Jamaica, An Original Jet-Set Hideaway, Gets Its Mojo Back

First image...
Carefree at YS Falls...

Jamaica. New Jamaica.

Bond (James Bond) would be proud of the island that stirred his creation

... you'll probably disobey this sign...
... and a view of Montego Bay.

By David Hochman
Photography by Tara Donne

Originally appeared in July 2015 issue of Virtuoso Life; click here to browse full issue.

Even for the author behind Agent 007, Jamaica wasn’t all swaying palms and shaken martinis. On his first visit to the island as a debonair British naval officer in July 1943, Ian Fleming cursed the “endless hairpin bends,” the “unaccustomed” flavors, and how it “rained in rods” every day at noon. In short, Jamaica was his brand of paradise – fabulously exotic and anything but dull. Flying out of Kingston that summer, Fleming turned to his seatmate and vowed, “When we have won this blasted war, I am going to live in Jamaica … and lap it up, and swim in the sea and write books.”  

That he did. The spot on the northeast shore 20 minutes east of Ocho Rios called GoldenEye, where Fleming built a cliffside bungalow in 1946, inspired him to write all 14 James Bond novels in as many years and continues to hold visitors in its laser-like thrall. Island Records founder and entrepreneur Chris Blackwell, the producer behind performers such as Bob Marley and U2, purchased the estate in 1976 as a hideaway for his family and VIP friends; five years ago he opened it to the world as GoldenEye. The five-bedroom Fleming Villa still has killer views, as well as the author’s red bulletwood writing desk. But now it’s joined on 52 acres by 18 spacious villas and cottages with custom Balinese beds, retro-chic kitchen appliances, and flat screens big enough to stun Dr. No. The eco-friendly resort’s nursery has raised thousands of plants and trees for use in its landscaping and the local community, and its work helping to establish a no-fishing zone has notably increased fish stocks and coral coverage in the surrounding waters. A soundtrack curated by Blackwell plays in The Gazebo restaurant, and his celebrated Blackwell rum pours freely in the oceanfront bar.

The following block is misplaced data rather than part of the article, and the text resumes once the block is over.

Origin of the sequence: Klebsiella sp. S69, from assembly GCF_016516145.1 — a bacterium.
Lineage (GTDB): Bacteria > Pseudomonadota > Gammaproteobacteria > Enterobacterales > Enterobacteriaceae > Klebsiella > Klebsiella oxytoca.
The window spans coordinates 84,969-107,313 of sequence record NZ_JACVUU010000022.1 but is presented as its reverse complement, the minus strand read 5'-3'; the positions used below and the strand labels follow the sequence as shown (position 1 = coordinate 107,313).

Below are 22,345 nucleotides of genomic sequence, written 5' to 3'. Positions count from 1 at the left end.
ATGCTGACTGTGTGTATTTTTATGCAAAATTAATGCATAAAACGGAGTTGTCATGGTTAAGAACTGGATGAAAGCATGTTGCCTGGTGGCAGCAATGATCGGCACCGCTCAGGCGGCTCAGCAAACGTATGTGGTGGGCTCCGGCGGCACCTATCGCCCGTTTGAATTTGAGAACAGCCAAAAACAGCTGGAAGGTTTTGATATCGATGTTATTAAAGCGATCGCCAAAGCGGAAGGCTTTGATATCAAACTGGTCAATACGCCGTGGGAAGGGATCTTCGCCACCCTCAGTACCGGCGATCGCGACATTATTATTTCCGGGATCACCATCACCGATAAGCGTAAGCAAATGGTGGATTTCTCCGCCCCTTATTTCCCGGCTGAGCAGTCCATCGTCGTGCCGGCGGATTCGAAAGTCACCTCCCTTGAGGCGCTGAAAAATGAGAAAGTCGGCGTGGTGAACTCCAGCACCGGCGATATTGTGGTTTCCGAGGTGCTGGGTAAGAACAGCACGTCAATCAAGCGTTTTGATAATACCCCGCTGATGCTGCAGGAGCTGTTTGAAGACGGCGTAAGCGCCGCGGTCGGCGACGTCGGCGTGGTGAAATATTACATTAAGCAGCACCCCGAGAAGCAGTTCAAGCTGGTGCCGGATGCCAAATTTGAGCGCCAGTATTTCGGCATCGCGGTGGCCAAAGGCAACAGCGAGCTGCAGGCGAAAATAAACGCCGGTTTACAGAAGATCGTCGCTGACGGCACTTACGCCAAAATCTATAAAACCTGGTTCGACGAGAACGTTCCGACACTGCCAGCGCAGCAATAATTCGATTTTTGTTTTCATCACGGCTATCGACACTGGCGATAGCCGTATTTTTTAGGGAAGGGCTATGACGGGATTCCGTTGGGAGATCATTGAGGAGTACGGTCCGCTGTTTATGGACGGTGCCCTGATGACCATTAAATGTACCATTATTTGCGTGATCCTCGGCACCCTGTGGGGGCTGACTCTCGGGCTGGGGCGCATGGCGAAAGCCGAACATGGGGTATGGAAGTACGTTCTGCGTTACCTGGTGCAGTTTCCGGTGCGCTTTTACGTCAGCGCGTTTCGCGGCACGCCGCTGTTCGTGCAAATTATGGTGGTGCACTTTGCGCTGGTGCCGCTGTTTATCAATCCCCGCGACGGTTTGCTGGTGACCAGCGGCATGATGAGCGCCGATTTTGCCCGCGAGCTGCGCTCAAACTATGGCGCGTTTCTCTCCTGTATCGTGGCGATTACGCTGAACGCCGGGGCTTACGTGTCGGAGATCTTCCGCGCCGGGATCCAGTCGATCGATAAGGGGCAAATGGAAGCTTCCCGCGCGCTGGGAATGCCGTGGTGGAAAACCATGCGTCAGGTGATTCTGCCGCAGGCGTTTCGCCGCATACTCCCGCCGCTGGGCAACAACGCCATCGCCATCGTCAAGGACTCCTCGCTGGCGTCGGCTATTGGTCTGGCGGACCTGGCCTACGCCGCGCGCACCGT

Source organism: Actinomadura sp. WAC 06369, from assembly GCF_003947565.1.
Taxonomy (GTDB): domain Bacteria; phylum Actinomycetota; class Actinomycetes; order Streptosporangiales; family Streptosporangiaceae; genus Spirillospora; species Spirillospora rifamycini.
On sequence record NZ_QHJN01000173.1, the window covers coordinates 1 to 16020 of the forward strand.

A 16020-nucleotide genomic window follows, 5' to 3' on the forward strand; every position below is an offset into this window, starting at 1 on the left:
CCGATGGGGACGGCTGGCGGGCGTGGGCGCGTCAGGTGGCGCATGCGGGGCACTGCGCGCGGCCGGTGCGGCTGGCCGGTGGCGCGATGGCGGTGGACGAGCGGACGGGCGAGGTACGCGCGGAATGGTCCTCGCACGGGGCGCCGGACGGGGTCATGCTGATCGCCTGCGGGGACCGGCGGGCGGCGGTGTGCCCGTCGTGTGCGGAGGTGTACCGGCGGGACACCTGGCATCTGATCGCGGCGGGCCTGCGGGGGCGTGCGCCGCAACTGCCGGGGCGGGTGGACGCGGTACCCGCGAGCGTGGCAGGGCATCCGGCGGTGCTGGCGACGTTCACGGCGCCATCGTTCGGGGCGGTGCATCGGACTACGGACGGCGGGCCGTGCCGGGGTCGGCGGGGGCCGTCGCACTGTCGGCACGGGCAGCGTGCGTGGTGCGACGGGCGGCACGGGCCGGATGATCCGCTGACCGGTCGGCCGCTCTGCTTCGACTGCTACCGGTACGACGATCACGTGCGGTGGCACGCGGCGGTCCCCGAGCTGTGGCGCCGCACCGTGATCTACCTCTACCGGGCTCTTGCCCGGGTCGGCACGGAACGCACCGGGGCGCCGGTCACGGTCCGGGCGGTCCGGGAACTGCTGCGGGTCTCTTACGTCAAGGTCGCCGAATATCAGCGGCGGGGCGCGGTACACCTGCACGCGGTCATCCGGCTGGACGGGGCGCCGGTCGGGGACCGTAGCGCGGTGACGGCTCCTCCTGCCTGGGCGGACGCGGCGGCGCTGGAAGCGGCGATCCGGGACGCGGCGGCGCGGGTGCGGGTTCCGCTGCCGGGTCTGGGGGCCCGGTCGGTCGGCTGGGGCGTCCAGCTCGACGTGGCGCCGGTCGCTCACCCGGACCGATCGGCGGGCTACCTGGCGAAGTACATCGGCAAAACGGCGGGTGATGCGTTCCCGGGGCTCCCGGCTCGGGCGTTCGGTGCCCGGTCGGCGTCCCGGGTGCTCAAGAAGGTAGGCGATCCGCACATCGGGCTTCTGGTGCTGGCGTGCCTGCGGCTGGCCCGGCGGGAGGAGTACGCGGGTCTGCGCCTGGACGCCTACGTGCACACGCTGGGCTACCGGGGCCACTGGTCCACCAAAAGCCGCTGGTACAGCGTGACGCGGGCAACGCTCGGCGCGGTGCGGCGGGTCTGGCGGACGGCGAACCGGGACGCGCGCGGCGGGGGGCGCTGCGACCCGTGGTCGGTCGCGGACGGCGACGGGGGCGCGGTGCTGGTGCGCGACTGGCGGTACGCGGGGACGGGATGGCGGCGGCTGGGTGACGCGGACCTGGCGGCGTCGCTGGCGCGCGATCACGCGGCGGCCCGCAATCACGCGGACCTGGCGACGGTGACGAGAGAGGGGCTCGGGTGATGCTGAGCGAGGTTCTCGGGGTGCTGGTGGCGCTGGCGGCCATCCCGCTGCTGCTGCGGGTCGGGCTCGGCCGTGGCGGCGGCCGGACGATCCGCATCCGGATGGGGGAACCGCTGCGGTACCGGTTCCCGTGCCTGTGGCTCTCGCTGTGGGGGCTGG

Fleming would be pleased. Jamaica is once again emerging as a place for stylish travelers to dive right in. From bustling Montego Bay in the northwest, where most international travelers arrive, to the sleepier beach coves of Saint Mary Parish in the northeast, and on into the rugged interior, a new wave of sophistication is bringing back glamour and polish to the land of the all-inclusive resort. “It’s time to fall in love with Jamaica all over again,” recommends McLean, Virginia-based Virtuoso travel advisor Anne Morgan Scully. “It’s not for everyone: The island is funky and unique, but the weather’s great, the water’s gorgeous, and the service and amenities, particularly on the high end, rival anything you’ll find elsewhere in the Caribbean.”